After finding a patch of land to squat outside the Czech capital, Kolja helped set up the inaugural CzechTek freetekno festival in 1994. However, the Lost Tribe of MiG disbanded soon after. Kolja then travelled around Europe with Spiral Tribe and his own Alien Pulse Agency sound system, raving it up across the continent at Teknivals that “got really big, really mad and really tribal!”
During Kolja’s Euro trip, his sculptures evolved too. “It was hard on the road without a workshop. I always sculpted wherever I was, in the ditch with a generator,” he says. Kolja adds that at first, he’d “look into a pile of scrap and see birds, maybe because it was the easiest shape to make.” Tackling dogs was the next challenge before eventually making a humanoid face.
“I found these pliers, then with some other bits formed this really scary looking skull,” he says. “Since the pliers were the bottom jaw, you could open and close the mouth.” Not long after Kolja sussed out how to move the skull, Frank Barnes, a friend he’d been travelling with for years, introduced him to pneumatics. “He was the first guy to move his sculptures pneumatically. That was the moment I thought, ‘OK cool, there’s something happening’, and I carried on building.” This was the beginning of Sir Elton Junk.
We were a bit like a circus in the mad colourful truck. It was intense.
In 1999, just as he was working on his robot’s limbs, Kolja became a father. “They were born at the same time, Elton and my daughter,” he says. Kolja and his young family ventured off on a trip that took them to Australia, Southeast Asia, North, Central and South America. “I’d wanted to go around the world, and fortunately my partner was quite cool about travelling and said ‘Why don’t we go with the kid?’” They spent the next six years traversing the globe: “We were a bit like a circus in the mad colourful truck. It was intense. I took Elton too. He sat on the sofa in the truck. I gave countless Elton robot shows in different places; there were some amazing culture clashes.”
After globe-trotting, Kolja returned to Berlin. “It was an intense chapter in my life that opened like a book and closed like one too,” he says candidly. “My daughter had to go to school and my ex decided to move to Freiburg.” Having to start over at 35 while supporting his daughter on the other side of the country was a challenge. “It wasn’t a shock, I’m used to rearranging my life. The real shock was the breakup, it pulled my heart out,” he admits.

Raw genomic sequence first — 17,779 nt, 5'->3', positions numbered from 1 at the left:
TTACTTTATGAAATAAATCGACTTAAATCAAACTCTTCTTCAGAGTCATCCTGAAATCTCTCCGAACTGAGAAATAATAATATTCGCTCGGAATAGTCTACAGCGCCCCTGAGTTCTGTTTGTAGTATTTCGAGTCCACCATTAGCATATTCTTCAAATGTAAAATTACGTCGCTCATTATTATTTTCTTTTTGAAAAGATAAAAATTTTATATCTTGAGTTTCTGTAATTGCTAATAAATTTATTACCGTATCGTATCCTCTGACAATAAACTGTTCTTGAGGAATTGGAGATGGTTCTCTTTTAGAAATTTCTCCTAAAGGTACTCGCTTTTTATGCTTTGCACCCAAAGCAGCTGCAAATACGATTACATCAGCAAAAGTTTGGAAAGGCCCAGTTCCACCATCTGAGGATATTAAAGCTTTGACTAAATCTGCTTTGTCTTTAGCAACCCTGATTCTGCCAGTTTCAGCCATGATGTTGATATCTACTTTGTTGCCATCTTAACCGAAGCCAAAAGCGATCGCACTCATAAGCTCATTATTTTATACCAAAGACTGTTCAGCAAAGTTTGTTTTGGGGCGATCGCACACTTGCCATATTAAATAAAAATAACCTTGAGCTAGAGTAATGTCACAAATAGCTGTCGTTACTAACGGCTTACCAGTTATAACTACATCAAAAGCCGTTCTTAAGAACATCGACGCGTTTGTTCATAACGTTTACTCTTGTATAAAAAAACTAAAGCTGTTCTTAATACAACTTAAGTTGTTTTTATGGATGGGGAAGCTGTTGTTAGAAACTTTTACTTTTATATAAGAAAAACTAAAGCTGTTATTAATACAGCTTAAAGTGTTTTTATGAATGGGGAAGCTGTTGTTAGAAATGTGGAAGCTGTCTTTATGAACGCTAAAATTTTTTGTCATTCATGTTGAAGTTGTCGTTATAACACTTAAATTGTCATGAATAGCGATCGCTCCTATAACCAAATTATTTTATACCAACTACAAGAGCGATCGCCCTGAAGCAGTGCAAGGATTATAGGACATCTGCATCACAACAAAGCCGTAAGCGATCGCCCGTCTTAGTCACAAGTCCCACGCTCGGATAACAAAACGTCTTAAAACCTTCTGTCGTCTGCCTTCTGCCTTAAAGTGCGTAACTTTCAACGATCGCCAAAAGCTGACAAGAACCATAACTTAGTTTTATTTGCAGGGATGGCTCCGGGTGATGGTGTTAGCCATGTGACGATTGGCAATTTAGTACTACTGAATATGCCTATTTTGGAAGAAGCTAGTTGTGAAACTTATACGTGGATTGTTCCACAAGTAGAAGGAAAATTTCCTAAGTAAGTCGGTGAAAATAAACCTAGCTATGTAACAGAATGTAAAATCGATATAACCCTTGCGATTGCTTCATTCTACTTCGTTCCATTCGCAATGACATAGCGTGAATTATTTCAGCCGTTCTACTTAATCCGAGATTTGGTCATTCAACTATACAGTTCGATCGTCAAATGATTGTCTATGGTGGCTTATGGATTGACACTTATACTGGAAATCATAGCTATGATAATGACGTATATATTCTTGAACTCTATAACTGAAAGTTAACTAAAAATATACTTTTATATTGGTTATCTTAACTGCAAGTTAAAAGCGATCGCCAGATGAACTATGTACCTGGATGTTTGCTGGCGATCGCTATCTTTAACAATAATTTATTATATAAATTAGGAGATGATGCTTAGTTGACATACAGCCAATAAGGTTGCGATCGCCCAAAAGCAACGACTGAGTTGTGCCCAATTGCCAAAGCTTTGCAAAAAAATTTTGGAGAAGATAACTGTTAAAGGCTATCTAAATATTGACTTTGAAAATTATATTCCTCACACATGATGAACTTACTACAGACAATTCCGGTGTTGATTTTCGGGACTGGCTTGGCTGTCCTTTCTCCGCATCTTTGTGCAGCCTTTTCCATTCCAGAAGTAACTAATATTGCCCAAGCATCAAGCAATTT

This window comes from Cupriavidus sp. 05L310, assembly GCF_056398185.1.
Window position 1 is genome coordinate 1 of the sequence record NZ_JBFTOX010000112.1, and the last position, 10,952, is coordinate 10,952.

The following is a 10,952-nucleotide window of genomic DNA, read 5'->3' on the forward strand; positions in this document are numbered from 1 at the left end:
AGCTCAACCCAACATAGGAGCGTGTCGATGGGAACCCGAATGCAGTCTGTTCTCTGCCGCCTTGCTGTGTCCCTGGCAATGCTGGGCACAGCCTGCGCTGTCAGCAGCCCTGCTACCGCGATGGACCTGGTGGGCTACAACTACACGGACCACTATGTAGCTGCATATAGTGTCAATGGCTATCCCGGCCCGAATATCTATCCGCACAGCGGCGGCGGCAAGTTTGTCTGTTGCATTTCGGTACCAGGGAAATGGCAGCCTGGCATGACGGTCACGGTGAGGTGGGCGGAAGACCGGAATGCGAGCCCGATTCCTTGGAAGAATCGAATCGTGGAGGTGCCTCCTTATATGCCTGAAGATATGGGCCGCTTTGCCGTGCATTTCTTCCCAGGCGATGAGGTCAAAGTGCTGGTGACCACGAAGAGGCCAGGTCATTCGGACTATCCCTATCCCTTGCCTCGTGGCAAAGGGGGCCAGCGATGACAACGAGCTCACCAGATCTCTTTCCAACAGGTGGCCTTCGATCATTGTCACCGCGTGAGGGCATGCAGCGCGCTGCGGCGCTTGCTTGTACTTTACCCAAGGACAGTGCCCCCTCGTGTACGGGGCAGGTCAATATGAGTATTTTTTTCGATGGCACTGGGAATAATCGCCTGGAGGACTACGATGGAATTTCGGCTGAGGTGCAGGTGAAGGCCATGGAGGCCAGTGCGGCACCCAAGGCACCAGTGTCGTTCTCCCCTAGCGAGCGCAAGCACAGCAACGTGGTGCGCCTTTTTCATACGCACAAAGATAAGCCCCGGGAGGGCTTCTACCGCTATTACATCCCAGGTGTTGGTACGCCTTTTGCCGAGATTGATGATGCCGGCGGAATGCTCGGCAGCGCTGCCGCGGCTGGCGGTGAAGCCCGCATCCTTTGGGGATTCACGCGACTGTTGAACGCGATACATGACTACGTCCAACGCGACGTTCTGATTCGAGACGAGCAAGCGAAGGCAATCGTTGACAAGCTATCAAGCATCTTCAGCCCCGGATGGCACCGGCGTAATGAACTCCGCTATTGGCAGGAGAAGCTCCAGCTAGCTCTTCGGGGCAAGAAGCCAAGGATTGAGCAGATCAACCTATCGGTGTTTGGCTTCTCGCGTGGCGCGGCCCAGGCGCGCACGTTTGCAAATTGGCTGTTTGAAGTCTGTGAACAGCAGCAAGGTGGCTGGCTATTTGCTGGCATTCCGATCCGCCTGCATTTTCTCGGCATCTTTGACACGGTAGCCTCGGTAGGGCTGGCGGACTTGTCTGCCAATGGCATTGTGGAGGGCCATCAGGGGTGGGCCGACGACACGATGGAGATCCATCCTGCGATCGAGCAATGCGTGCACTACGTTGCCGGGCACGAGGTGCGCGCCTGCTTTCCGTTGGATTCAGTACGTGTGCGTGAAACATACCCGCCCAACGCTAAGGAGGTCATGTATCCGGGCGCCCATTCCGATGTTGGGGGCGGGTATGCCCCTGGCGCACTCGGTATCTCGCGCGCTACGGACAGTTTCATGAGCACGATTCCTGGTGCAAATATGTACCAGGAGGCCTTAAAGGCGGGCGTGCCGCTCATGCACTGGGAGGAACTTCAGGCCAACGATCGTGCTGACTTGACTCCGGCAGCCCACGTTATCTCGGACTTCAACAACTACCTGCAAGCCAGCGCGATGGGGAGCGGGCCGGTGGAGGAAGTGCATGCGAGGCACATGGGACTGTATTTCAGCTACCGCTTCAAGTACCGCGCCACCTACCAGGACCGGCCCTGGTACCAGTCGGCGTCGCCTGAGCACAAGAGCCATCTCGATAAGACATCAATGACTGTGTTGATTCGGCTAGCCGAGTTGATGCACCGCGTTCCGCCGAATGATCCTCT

Amongst this reshuffle, Kolja persevered. “At the time, me and Frank were thinking about what we can do with pneumatics, we thought, ‘Let’s build a band and make some music’.” And with that, he got started on Afreakin Bassplayer, the first member of his robot band. “The focus for Frank was more on the engineering; for me, it was classic sculpture,” Kolja says. “My sculpture was going to play bass and it had to look good. I was learning to get the balance between the mechanics and the sculpture’s character. It took me four years and I freaked out multiple times!” But by the time Kolja came to build the onomatopoeically-named drummer Boom Tschak, he had the technique nailed.
Right now, Kolja is in the process of building a keyboard player for the One Love Machine Band. He also reveals that he’s managed to get his hands on the second of the Mutoid Waste Company’s MiGs: “The other one was stored 150km from Berlin, sitting in a bush. I brought it back along with a bulldozer. Instead of having it on the crane, I want to mount it on the ‘dozer and fly it about. I’ll cut it up so it can bend like a fish and chop the wings to make it flap like a bird.”
If you’ve never met Kolja in person this might sound absurd, though you’re this far into his story so you probably wouldn’t bet against him. For now, he’s using the Spree-side Wild Waste Gallery to showcase his work: “I wanted to establish a place where people could come, just like the space at Potsdamer Platz with the Mutoid Waste Company. Now I find myself in that position again, also on the border. Berlin is a place where things come full-circle.” In another beautiful twist of fate, Spiral Tribe are also renting the space with Kolja. “It’s great we’re all in one boat,” he says. “We seized it to begin with, now it’s clear what we want to do and we’ve got a lifetime of experience to make it happen!”
Berlin is a place where things come full-circle.
The lease on the Wild Waste Gallery is only short term, but that doesn’t bother Kolja much either. “My stuff is mobile, we’re all on wheels. Now that my daughter has grown older and I’m more free, I get itchy feet to go on the road again. I’ve always wanted my thing to be a roadshow. I’d love to have a permanent space, but I’m not counting on it,” he says.
In many ways, Kolja’s oeuvre has come to embody the spirit of the era in which he grew up. And it’s something he’s conscious of. “Berlin is so attractive because of this feeling in the air. It’s the artists who made this city and who used the open-mindedness of the ‘90s when the system was ripe for reconstruction. Berlin is like this because so many people had this feeling of all the possibilities to do what they wanted to do.” Whatever the next stage has in store for Kolja, it’s bound to dazzle.
See more of Kolja’s work here, but to see The One Love Machine Band in full swing head to Wild Waste Gallery on Saturday afternoons.